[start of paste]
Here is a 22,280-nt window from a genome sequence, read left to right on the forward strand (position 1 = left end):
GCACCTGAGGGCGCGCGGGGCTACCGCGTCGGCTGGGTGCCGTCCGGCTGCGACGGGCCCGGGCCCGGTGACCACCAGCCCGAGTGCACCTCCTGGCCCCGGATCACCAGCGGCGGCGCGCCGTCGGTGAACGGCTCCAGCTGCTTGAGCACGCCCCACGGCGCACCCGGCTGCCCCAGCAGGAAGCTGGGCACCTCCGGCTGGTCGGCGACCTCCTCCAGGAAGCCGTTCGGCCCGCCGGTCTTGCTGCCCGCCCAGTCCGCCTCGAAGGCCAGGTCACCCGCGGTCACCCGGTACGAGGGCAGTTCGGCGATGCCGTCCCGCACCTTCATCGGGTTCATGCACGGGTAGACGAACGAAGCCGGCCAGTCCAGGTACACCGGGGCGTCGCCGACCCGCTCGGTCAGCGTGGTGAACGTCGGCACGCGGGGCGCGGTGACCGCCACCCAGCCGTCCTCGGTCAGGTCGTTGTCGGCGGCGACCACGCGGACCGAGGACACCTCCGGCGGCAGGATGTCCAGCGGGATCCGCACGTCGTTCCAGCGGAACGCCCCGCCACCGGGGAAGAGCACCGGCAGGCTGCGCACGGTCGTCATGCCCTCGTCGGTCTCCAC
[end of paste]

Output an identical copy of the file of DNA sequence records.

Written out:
Here is a 22,280-nt window from a genome sequence, read left to right on the forward strand (position 1 = left end):
GCACCTGAGGGCGCGCGGGGCTACCGCGTCGGCTGGGTGCCGTCCGGCTGCGACGGGCCCGGGCCCGGTGACCACCAGCCCGAGTGCACCTCCTGGCCCCGGATCACCAGCGGCGGCGCGCCGTCGGTGAACGGCTCCAGCTGCTTGAGCACGCCCCACGGCGCACCCGGCTGCCCCAGCAGGAAGCTGGGCACCTCCGGCTGGTCGGCGACCTCCTCCAGGAAGCCGTTCGGCCCGCCGGTCTTGCTGCCCGCCCAGTCCGCCTCGAAGGCCAGGTCACCCGCGGTCACCCGGTACGAGGGCAGTTCGGCGATGCCGTCCCGCACCTTCATCGGGTTCATGCACGGGTAGACGAACGAAGCCGGCCAGTCCAGGTACACCGGGGCGTCGCCGACCCGCTCGGTCAGCGTGGTGAACGTCGGCACGCGGGGCGCGGTGACCGCCACCCAGCCGTCCTCGGTCAGGTCGTTGTCGGCGGCGACCACGCGGACCGAGGACACCTCCGGCGGCAGGATGTCCAGCGGGATCCGCACGTCGTTCCAGCGGAACGCCCCGCCACCGGGGAAGAGCACCGGCAGGCTGCGCACGGTCGTCATGCCCTCGTCGGTCTCCAC